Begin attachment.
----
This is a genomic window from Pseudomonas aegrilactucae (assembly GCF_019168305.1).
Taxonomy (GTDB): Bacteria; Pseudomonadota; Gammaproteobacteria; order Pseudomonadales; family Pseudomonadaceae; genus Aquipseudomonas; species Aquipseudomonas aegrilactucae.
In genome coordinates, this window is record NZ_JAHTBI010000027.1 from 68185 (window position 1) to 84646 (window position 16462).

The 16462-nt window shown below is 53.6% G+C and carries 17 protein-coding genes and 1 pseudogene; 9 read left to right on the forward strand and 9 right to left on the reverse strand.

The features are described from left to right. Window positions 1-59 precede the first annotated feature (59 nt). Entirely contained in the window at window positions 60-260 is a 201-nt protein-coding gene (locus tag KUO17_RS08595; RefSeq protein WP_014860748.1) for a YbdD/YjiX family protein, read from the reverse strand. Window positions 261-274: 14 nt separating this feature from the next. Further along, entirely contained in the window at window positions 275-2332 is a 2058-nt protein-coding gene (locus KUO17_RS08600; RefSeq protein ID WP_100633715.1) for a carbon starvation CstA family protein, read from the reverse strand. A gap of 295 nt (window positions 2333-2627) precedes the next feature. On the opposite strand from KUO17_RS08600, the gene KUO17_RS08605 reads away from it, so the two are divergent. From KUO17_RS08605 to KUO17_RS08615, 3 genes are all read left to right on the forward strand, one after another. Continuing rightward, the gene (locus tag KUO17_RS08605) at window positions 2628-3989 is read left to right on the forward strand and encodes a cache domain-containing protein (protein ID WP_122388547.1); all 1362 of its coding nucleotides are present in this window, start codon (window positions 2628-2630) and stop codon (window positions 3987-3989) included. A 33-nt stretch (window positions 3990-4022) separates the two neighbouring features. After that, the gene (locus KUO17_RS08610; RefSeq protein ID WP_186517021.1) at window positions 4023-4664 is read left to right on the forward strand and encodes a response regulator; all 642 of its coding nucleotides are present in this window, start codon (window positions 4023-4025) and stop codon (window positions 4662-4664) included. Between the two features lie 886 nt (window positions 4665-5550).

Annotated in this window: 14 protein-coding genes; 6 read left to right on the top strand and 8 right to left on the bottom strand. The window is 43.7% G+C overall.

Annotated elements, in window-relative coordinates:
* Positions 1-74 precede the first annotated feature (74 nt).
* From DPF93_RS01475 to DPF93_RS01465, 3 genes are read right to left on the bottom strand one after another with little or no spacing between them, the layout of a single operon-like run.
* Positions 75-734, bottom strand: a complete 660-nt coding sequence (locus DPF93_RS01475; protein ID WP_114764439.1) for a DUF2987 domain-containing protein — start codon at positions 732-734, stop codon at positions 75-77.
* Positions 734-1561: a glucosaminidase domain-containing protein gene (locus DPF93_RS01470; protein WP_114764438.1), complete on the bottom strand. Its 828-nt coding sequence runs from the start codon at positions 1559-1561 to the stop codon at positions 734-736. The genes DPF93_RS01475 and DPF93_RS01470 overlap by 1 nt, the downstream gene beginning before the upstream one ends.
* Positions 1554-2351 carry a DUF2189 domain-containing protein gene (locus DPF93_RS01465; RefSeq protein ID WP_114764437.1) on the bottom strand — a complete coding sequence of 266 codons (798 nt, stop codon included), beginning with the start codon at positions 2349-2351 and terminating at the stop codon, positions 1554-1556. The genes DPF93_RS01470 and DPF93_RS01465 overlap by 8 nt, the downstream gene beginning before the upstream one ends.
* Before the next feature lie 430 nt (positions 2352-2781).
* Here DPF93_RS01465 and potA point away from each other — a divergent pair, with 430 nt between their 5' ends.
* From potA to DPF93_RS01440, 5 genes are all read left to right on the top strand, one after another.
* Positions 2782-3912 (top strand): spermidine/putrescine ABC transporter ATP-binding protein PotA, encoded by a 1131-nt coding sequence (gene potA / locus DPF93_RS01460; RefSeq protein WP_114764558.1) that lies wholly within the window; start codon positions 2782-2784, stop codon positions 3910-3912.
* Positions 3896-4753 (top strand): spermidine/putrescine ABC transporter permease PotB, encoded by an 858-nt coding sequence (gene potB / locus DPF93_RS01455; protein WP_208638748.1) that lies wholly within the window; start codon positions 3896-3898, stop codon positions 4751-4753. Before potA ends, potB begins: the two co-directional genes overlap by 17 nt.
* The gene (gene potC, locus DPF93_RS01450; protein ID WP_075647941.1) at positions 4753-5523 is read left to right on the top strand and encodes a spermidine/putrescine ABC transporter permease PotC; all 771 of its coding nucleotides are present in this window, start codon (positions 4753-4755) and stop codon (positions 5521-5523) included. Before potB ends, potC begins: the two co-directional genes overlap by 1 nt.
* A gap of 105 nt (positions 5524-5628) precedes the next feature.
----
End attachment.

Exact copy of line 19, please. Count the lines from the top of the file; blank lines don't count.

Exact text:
* A gap of 105 nt (positions 5524-5628) precedes the next feature.